Focus Is on EDI Vehicles with Power Export Capability:
Lessors Will Be Able to Get PHEVs at Conventional Prices
AND They’ll Enjoy the Fuel-Savings Advantages for Ten Years
Pacific Gas & Electric, one of the leaders of a national drive by utilities to electrify their fleets, has helped arrange a new leasing program allowing smaller operators to reap the advantages of fuel-saving plug-in hybrid electric vehicles with power export capability – without paying extra.
The key is the longevity of the PHEV trucks, says PG&E transportation service director Dave Meisel. Because the trucks can expected to last ten years, a new breed of lease is being made available with an unusual ten-year term, long enough to offset the added cost of the vehicles.
“People don’t care how much they pay for a vehicle, they care what the payment is,” Meisel says. He emphasizes that previous lease packages allowing fleets to get hybrids at the same price as a conventional truck were made possible by the fuel savings that went to the lender – the new package allows the fleet operator to reap the fuel-savings benefits himself.
‘You Get to Keep the Operating Savings’
“The plug-in hybrid will have the same payments as a regular vehicle and you get to keep the operating savings,” he told F&F.
PG&E is especially enthusiastic about PHEV trucks with drivelines from Efficient Drivetrains, Inc. They not only save fuel, but have power export capability that’s enough to carry a building or even a neighborhood while routine work, like transformer replacement, is performed, allowing such work to be done with no electricity supply downtime.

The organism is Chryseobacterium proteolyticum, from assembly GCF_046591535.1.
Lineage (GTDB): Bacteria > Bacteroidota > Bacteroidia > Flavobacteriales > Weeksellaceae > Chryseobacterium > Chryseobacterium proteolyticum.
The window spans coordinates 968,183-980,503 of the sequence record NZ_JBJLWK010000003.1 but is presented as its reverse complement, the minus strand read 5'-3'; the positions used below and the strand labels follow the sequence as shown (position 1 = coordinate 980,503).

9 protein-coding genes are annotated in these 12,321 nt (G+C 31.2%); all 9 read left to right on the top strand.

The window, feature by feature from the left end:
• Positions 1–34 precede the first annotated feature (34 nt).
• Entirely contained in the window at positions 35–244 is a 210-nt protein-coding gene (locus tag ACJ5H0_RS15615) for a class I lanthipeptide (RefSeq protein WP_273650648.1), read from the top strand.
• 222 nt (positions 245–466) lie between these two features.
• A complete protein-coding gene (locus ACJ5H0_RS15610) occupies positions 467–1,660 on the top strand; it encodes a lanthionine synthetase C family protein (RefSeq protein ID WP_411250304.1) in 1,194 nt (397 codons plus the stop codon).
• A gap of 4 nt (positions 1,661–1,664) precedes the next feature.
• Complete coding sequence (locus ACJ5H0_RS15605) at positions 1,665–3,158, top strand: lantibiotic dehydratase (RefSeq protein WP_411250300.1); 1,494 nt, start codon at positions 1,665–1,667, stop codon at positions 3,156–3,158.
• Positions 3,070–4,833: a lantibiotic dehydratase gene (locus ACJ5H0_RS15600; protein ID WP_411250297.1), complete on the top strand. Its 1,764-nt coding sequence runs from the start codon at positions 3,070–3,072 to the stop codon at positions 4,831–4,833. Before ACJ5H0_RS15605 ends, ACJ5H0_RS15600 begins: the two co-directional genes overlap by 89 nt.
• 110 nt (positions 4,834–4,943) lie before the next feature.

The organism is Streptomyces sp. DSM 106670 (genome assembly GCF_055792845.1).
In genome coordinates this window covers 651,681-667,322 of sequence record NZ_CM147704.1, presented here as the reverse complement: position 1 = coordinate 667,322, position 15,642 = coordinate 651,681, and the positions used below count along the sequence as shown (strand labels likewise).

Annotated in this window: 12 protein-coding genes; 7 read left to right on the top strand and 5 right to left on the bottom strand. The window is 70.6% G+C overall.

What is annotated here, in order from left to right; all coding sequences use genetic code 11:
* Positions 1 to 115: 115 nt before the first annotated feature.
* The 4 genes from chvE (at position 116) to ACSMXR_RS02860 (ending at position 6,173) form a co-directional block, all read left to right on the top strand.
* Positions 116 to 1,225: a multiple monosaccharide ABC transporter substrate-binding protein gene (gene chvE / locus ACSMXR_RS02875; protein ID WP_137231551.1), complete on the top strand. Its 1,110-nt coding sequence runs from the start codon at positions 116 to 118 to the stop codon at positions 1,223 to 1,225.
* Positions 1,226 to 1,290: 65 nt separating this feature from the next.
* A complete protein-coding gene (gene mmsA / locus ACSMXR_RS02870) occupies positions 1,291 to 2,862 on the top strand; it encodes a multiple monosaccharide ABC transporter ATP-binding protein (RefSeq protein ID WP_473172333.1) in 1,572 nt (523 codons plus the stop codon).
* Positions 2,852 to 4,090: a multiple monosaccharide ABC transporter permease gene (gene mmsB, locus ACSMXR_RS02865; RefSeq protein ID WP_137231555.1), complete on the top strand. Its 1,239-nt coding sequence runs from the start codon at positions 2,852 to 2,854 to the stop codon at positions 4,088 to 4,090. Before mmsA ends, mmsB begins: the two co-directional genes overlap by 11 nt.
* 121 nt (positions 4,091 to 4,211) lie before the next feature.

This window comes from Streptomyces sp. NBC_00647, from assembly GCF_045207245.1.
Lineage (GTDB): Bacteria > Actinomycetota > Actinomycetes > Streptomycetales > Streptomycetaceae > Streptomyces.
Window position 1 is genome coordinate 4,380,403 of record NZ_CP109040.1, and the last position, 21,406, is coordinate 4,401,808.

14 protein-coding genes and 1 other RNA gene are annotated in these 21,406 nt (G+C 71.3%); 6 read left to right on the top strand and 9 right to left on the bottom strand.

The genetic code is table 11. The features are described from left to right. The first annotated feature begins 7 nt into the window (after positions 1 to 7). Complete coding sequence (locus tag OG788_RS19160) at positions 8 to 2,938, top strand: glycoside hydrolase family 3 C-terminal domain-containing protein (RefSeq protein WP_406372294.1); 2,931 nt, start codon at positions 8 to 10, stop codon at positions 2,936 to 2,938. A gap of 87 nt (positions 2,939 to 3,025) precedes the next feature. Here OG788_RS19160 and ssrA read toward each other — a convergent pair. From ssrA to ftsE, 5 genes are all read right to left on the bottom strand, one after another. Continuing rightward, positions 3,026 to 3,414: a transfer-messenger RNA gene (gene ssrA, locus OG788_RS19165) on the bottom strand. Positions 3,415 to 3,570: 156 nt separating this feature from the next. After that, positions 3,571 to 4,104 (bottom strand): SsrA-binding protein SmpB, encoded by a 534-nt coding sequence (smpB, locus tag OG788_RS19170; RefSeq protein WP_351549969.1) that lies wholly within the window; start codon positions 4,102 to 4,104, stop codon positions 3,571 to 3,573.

Class 5 Now, Class 6 to Come
PG&E has about a dozen such trucks now, mostly Class 5 vehicles on the Ford F-550 chassis, with power export capability of 120 kilowatts, and expects to have around 20 by year-end.
PG&E is working too to line up a vehicle modifier able to produce EDI-drive work trucks on a ship-through basis.
EDI, says founder and CEO Joerg Ferchau, is developing a Peterbilt 337-chassis PHEV with even more export power – 160 kilowatts. EDI is using the smallest available engine, Ferchau says, the Paccar PX-7 (6.7 liter displacement).
Synchronized to the Grid
Ferchau notes that EDI’s P2E (power 2 export) output is conditioned for ease of use by utility crews. “We synchronize frequency with the grid,” he says. “You don’t even pop a circuit breaker.”
EDI said last year that it is using NMC graphite lithium ion energy battery packs from Xalt Energy (F&F, December 21).
Beyond PG&E, Ferchau told F&F, EDI has letters of interest from Duke Energy, Florida Power & Light, and the Southern Company utilities, all of which are interested in a Class 6 variant using the Freightliner M2 chassis.
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Source: Fleets & Fuels interviews with PG&E and EDI